Align your team by giving everyone access to the information they need to do high impact work

The way we work has changed. For decades, office work happened mostly on paper. Then PCs came along and everything moved to digital files. Nowadays most of our time is spent in the cloud. As software continues to eat the world, the amount of information we create and the number of cloud apps we use to get work done continues to rise as well.

This explosion of choice is exciting because we have better options for working efficiently and effectively. The proliferation of apps has even spread across departments, since more teams have the ability to pick the tools that best suit their needs. Sales teams use Salesforce. Marketers use HubSpot. Engineers use GitHub. Customer support teams use Zendesk. The list goes on and on.

With all this autonomy comes downsides. Fragmentation of tools and teams makes it tough to share context and agree on the best decisions, especially cross-functionally.

In a growing team, decisions need to be made at breakneck speed. Every decision can’t be passed up through the founders, executives, or even managers. If you want people to make high-quality decisions, they need access to the same information and principles that you have. The only way to scale decision-making is to codify principles and processes, so everyone can access and update them.

The problem is that many employees don’t know where to look for information when they need to make a decision. 36% of a typical knowledge worker’s day is spent looking for and consolidating information spread across a variety of systems. 44% of the time these workers can’t even find what they’re looking for (source).

Teams that suffer from fragmented knowledge, poor communication, and undocumented principles can’t move together.

Continual misalignment causes employees to grow frustrated. They waste time looking for information or repeating work, and they don’t understand why decisions are being made. They get into flame wars about what’s the the best direction for the organization.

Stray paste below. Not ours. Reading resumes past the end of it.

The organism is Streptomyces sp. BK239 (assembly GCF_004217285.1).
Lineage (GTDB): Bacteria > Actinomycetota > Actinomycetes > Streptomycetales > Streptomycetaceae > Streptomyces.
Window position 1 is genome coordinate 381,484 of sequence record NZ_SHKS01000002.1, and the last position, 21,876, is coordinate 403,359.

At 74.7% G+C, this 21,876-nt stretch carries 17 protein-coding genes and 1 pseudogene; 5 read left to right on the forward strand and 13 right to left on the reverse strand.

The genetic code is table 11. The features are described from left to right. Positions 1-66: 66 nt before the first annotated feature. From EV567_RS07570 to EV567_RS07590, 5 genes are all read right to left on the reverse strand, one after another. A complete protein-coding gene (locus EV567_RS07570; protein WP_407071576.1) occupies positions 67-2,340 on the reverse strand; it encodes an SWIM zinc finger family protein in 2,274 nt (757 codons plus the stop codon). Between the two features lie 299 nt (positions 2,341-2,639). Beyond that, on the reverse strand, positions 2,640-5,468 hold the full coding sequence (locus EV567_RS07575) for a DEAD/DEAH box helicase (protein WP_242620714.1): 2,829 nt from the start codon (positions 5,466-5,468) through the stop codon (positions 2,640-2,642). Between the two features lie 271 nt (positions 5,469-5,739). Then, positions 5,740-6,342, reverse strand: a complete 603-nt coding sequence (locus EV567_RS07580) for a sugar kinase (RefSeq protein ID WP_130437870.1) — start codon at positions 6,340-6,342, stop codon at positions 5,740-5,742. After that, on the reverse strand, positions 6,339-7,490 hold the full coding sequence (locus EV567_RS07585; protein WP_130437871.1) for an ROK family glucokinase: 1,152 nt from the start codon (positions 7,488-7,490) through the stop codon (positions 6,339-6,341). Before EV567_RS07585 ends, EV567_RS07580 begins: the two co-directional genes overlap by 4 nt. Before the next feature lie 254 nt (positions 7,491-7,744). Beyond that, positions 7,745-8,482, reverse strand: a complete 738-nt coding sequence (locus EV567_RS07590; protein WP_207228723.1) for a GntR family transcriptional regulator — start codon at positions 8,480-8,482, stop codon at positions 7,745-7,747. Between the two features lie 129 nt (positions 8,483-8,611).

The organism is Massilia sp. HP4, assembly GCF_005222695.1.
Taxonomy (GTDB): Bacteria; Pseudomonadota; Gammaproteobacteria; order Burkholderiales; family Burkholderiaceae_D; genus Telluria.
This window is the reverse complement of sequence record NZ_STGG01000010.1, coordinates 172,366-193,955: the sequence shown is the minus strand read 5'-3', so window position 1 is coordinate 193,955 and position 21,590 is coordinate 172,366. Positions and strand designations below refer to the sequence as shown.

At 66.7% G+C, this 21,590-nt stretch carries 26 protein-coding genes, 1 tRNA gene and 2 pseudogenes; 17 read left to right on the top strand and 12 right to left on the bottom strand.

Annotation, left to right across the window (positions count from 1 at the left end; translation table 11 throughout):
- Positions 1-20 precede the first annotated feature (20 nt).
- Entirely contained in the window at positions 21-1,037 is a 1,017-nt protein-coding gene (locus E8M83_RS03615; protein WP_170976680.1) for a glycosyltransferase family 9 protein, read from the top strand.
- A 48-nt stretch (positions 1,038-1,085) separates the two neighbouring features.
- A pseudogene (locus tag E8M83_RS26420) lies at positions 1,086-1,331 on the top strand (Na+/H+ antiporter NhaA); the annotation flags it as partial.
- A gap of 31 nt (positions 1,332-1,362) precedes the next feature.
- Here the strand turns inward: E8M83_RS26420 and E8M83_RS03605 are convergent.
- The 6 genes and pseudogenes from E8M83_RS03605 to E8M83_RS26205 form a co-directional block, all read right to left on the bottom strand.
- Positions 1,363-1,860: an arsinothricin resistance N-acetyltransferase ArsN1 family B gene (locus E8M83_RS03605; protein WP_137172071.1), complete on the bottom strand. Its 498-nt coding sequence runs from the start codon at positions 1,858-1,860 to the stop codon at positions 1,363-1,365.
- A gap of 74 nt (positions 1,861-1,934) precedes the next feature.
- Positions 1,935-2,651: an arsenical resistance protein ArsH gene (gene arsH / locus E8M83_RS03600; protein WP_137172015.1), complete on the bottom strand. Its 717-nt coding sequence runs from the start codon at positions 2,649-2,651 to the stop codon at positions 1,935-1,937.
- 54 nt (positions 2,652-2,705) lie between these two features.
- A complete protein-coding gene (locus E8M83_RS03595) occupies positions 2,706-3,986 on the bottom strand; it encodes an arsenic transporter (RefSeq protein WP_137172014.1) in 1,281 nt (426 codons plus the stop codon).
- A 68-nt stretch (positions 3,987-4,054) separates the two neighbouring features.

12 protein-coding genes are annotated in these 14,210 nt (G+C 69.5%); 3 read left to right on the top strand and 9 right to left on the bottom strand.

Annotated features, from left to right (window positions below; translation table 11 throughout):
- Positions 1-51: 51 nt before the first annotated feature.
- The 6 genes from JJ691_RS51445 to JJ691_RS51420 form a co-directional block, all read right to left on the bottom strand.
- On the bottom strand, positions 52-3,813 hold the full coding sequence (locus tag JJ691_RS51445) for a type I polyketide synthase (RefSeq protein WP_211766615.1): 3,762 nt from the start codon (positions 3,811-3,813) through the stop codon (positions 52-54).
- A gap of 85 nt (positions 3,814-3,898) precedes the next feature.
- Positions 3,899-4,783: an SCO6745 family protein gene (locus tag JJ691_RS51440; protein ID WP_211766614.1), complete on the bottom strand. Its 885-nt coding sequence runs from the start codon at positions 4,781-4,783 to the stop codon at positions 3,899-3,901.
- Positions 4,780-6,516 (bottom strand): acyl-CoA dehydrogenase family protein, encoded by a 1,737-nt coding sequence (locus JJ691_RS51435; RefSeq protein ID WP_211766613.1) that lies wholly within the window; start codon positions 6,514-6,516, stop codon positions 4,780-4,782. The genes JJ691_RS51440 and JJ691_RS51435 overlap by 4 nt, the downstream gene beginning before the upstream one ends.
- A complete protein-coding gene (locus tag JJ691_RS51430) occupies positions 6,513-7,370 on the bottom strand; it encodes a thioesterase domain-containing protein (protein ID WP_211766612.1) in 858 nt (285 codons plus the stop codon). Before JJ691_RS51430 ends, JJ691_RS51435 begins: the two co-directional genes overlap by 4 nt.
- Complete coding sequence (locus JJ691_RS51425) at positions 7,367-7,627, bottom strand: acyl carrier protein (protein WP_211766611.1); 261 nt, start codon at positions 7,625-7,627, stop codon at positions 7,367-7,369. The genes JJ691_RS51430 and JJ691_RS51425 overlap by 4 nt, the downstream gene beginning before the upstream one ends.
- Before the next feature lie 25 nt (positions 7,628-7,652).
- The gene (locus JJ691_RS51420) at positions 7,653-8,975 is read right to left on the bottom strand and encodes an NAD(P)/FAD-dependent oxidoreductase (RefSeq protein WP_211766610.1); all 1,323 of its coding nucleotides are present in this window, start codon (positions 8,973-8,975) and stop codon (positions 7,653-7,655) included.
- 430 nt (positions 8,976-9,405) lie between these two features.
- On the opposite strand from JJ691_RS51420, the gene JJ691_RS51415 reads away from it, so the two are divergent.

Eventually, those frustrated people will leave, taking with them all the institutional knowledge that’s trapped in their head or scattered in their docs, emails, and chats logs. This causes further knowledge gaps, chaos and misalignment. More people leave… and the cycle repeats.

On the other hand, teams that navigate this world of fragmented information have an incomparable edge. As Jim Collins cites in his bestseller, Good to Great, high-performance teams — those that invest in alignment and communication — outperform their peers by a factor of 7x.

These high-performance teams will find themselves able to innovate, pivot quickly, and adapt to any new challenge. They’ll make better decisions and spend time wisely on high-impact work. Talent will stay longer because they feel confident that their hours are being well-spent among a team of winners. Relationships are stronger because people know what their colleagues are working on and how they’re contributing to the collective mission.

The striking thing is that this promised land is attainable for all teams. It’s a matter of having the foresight and discipline to invest in making information, tools, and knowledge more accessible to all.

Any company can evolve from a siloed, bureaucratic corporation to a cooperative company — one that succeeds through clearly defined goals, shared alignment, cooperative knowledge, and most importantly, trust that every member of the organization is working hard to achieve the mission. When everyone is cooperating, from the CEO to the newest intern, your organization can grow and thrive, together.